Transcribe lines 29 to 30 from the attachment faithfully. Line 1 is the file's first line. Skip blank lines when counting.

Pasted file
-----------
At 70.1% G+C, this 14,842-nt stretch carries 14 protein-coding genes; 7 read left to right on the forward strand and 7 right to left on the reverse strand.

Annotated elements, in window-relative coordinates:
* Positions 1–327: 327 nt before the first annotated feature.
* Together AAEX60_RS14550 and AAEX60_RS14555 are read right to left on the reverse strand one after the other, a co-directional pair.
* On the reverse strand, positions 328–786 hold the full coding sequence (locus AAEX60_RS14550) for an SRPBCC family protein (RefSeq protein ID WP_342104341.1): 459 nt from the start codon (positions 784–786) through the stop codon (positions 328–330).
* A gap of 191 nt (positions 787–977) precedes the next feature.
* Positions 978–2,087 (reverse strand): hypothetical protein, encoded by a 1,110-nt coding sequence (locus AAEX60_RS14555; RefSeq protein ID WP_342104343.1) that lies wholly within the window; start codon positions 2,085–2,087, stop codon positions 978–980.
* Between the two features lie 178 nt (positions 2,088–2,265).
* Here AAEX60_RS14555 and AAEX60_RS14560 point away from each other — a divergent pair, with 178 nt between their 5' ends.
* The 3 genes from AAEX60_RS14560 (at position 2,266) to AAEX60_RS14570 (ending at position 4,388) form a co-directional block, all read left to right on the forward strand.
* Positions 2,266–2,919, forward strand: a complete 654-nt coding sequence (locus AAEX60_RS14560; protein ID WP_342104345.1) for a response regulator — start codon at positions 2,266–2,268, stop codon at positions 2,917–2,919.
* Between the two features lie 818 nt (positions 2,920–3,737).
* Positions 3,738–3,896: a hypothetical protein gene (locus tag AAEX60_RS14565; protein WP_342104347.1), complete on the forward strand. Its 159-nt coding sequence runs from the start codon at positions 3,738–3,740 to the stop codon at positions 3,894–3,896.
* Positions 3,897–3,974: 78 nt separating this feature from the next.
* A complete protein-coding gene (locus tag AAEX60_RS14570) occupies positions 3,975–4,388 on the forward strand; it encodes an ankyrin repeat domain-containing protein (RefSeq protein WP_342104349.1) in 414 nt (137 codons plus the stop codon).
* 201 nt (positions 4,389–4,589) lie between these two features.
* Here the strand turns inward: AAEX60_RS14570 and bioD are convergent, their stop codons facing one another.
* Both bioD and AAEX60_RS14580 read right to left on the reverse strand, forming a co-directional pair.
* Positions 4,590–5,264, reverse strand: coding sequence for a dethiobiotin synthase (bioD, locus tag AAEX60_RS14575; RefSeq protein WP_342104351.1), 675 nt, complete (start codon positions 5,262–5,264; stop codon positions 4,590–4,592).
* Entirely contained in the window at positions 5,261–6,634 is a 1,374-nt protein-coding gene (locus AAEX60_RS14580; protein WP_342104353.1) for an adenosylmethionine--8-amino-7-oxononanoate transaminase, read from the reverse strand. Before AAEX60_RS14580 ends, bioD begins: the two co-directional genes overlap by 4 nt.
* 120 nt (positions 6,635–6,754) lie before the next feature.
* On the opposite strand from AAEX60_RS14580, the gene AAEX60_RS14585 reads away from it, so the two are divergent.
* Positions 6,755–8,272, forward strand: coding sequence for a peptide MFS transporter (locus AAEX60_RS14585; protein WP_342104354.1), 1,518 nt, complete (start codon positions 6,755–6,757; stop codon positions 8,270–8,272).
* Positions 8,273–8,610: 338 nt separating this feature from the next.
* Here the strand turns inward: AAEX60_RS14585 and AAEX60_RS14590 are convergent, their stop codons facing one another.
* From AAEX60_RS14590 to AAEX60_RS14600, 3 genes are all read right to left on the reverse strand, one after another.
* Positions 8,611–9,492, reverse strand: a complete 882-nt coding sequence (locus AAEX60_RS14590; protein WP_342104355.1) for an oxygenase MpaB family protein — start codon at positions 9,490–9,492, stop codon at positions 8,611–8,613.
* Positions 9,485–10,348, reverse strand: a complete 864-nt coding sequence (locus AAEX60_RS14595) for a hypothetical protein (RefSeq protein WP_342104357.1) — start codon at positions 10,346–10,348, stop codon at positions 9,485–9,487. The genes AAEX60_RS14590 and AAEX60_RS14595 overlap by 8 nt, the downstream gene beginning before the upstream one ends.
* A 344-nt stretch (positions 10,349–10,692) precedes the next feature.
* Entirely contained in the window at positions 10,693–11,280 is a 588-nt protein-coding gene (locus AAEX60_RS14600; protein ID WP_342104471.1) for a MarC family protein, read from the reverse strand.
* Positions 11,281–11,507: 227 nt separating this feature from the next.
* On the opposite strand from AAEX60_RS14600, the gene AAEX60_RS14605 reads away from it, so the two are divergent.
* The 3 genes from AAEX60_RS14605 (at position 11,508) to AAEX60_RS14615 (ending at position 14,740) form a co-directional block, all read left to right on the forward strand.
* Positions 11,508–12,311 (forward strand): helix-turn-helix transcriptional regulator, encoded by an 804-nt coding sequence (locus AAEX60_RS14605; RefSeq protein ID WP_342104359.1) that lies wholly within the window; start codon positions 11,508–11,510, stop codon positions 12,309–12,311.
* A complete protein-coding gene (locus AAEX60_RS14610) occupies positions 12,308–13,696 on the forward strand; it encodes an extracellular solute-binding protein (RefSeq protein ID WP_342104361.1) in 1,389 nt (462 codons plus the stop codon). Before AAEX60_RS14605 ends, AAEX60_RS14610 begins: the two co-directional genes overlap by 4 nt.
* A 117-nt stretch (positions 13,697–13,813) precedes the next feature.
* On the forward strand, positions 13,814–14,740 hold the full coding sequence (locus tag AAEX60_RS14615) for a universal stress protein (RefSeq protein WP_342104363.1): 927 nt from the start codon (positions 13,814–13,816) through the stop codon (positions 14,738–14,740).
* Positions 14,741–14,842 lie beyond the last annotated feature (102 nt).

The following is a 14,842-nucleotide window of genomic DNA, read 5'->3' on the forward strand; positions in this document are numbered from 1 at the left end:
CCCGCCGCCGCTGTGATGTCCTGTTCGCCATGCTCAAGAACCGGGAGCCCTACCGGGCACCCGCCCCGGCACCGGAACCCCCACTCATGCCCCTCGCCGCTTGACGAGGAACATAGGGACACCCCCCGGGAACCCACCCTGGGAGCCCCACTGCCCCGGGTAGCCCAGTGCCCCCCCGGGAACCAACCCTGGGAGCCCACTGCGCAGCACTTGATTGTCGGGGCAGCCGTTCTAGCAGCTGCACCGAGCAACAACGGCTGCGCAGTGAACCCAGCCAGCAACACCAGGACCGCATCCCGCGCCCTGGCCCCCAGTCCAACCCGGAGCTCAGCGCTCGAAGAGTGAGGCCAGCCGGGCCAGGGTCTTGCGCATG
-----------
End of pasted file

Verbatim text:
* A 344-nt stretch (positions 10,349–10,692) precedes the next feature.
* Entirely contained in the window at positions 10,693–11,280 is a 588-nt protein-coding gene (locus AAEX60_RS14600; protein ID WP_342104471.1) for a MarC family protein, read from the reverse strand.